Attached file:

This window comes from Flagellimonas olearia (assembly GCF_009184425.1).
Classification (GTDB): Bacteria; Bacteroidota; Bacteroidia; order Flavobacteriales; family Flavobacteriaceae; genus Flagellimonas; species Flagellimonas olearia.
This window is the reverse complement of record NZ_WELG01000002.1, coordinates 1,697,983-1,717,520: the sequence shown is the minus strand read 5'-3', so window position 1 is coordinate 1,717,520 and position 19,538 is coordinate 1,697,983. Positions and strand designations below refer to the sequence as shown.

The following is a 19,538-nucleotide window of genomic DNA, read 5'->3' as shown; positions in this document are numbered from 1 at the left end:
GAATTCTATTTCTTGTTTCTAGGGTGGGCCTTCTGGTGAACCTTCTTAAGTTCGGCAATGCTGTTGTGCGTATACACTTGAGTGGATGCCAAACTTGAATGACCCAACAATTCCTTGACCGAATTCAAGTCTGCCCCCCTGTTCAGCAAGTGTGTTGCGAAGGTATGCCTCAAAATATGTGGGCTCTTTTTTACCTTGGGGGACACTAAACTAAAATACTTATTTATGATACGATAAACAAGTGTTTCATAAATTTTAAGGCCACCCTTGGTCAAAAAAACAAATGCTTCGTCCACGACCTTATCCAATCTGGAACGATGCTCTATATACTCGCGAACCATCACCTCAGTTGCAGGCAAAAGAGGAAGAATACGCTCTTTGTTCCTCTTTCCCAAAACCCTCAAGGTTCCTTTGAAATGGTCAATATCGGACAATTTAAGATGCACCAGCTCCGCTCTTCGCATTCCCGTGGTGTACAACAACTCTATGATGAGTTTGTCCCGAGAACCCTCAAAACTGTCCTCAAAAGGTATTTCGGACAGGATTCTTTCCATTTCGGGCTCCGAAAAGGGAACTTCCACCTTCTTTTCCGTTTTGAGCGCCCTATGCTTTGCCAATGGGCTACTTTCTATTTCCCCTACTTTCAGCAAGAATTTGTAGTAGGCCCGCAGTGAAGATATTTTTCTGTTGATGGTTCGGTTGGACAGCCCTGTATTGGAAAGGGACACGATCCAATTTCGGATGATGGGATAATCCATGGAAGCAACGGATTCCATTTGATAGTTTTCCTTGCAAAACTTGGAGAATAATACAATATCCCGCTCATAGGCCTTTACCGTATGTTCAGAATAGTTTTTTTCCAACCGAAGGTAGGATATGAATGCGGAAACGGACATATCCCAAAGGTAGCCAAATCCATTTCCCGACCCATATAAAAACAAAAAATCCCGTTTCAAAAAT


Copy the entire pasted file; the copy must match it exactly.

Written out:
This window comes from Flagellimonas olearia (assembly GCF_009184425.1).
Classification (GTDB): Bacteria; Bacteroidota; Bacteroidia; order Flavobacteriales; family Flavobacteriaceae; genus Flagellimonas; species Flagellimonas olearia.
This window is the reverse complement of record NZ_WELG01000002.1, coordinates 1,697,983-1,717,520: the sequence shown is the minus strand read 5'-3', so window position 1 is coordinate 1,717,520 and position 19,538 is coordinate 1,697,983. Positions and strand designations below refer to the sequence as shown.

The following is a 19,538-nucleotide window of genomic DNA, read 5'->3' as shown; positions in this document are numbered from 1 at the left end:
GAATTCTATTTCTTGTTTCTAGGGTGGGCCTTCTGGTGAACCTTCTTAAGTTCGGCAATGCTGTTGTGCGTATACACTTGAGTGGATGCCAAACTTGAATGACCCAACAATTCCTTGACCGAATTCAAGTCTGCCCCCCTGTTCAGCAAGTGTGTTGCGAAGGTATGCCTCAAAATATGTGGGCTCTTTTTTACCTTGGGGGACACTAAACTAAAATACTTATTTATGATACGATAAACAAGTGTTTCATAAATTTTAAGGCCACCCTTGGTCAAAAAAACAAATGCTTCGTCCACGACCTTATCCAATCTGGAACGATGCTCTATATACTCGCGAACCATCACCTCAGTTGCAGGCAAAAGAGGAAGAATACGCTCTTTGTTCCTCTTTCCCAAAACCCTCAAGGTTCCTTTGAAATGGTCAATATCGGACAATTTAAGATGCACCAGCTCCGCTCTTCGCATTCCCGTGGTGTACAACAACTCTATGATGAGTTTGTCCCGAGAACCCTCAAAACTGTCCTCAAAAGGTATTTCGGACAGGATTCTTTCCATTTCGGGCTCCGAAAAGGGAACTTCCACCTTCTTTTCCGTTTTGAGCGCCCTATGCTTTGCCAATGGGCTACTTTCTATTTCCCCTACTTTCAGCAAGAATTTGTAGTAGGCCCGCAGTGAAGATATTTTTCTGTTGATGGTTCGGTTGGACAGCCCTGTATTGGAAAGGGACACGATCCAATTTCGGATGATGGGATAATCCATGGAAGCAACGGATTCCATTTGATAGTTTTCCTTGCAAAACTTGGAGAATAATACAATATCCCGCTCATAGGCCTTTACCGTATGTTCAGAATAGTTTTTTTCCAACCGAAGGTAGGATATGAATGCGGAAACGGACATATCCCAAAGGTAGCCAAATCCATTTCCCGACCCATATAAAAACAAAAAATCCCGTTTCAAAAAT